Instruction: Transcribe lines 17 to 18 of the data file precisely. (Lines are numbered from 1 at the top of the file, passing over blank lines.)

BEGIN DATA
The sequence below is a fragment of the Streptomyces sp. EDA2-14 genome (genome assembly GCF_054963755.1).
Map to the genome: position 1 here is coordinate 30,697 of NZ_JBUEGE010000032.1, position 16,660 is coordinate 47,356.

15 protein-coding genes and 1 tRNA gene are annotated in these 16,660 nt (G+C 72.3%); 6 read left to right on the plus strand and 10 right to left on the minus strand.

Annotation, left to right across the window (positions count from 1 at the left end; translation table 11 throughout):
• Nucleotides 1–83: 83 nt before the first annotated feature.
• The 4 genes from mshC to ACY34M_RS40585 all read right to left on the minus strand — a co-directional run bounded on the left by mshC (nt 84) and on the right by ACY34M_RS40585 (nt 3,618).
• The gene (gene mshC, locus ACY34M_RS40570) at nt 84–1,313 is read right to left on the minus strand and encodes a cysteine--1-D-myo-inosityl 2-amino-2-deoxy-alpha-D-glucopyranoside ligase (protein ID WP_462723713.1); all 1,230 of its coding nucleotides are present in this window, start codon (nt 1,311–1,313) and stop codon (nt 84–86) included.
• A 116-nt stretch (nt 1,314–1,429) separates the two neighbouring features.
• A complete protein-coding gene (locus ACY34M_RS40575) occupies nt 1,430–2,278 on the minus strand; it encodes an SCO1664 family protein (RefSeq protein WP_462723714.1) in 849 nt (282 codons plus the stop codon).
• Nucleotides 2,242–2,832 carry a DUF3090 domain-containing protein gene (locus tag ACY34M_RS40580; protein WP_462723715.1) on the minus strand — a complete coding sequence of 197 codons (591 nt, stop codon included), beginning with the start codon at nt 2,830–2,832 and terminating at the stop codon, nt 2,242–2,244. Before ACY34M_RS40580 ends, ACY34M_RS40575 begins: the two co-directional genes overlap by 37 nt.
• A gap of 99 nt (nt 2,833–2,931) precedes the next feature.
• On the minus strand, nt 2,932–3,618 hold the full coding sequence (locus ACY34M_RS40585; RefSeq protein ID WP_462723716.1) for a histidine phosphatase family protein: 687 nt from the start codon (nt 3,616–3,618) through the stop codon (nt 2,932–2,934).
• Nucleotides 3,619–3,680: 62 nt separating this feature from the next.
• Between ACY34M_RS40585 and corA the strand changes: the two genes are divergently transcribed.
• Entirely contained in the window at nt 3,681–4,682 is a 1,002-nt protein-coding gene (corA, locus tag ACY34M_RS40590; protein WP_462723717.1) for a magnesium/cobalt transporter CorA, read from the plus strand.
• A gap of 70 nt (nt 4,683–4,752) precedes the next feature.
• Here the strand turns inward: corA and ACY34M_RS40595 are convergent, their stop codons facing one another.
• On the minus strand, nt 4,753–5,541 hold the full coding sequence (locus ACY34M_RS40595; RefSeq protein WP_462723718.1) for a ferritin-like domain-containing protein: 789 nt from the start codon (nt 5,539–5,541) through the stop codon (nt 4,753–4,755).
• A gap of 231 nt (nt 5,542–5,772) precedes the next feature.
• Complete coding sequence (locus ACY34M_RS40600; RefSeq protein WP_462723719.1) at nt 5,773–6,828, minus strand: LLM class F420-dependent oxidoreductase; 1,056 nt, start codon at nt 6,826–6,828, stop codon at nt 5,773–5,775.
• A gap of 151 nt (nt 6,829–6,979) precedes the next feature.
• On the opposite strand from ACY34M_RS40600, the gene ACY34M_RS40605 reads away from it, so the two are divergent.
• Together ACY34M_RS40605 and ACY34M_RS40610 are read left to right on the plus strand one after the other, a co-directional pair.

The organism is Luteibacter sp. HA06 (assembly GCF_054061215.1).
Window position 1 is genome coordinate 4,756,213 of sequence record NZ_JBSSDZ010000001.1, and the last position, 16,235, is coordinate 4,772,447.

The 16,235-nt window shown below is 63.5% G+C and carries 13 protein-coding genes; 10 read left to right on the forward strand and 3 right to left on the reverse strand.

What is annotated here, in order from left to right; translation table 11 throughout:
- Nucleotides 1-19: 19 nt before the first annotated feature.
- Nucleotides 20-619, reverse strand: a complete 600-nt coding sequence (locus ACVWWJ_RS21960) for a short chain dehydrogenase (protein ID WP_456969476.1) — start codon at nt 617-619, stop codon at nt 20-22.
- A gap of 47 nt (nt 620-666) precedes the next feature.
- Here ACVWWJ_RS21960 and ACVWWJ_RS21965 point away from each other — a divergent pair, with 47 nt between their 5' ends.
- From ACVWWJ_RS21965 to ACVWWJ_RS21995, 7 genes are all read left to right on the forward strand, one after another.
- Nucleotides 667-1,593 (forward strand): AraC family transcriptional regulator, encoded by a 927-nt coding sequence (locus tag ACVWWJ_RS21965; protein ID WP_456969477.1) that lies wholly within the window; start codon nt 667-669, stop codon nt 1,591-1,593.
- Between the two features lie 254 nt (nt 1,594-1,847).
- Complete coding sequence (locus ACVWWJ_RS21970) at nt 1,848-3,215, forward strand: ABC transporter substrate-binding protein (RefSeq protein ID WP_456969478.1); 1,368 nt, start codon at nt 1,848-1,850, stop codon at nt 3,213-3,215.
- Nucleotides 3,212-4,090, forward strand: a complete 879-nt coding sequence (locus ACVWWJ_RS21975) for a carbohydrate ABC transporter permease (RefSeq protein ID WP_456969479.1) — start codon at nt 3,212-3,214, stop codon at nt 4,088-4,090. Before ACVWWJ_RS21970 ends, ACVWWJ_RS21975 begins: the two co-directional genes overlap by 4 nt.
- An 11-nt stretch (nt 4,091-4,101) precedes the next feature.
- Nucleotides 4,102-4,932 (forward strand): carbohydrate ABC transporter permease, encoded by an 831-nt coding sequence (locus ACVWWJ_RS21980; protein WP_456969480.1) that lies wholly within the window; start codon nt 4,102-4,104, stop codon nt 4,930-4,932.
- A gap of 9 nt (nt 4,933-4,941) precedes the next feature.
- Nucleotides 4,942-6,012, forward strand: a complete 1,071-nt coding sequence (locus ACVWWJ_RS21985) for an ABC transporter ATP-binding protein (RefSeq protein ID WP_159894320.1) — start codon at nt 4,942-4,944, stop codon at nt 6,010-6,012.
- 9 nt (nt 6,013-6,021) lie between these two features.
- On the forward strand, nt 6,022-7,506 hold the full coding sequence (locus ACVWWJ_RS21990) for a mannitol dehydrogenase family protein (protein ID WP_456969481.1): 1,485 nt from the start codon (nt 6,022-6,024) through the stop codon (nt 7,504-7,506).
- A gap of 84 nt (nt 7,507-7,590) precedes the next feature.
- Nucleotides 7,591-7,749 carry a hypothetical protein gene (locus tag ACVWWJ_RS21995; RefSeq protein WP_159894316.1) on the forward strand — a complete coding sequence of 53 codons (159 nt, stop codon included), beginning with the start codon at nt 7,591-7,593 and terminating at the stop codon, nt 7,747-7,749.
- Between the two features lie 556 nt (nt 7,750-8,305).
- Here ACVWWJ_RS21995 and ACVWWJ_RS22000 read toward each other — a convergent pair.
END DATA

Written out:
• Here the strand turns inward: corA and ACY34M_RS40595 are convergent, their stop codons facing one another.
• On the minus strand, nt 4,753–5,541 hold the full coding sequence (locus ACY34M_RS40595; RefSeq protein WP_462723718.1) for a ferritin-like domain-containing protein: 789 nt from the start codon (nt 5,539–5,541) through the stop codon (nt 4,753–4,755).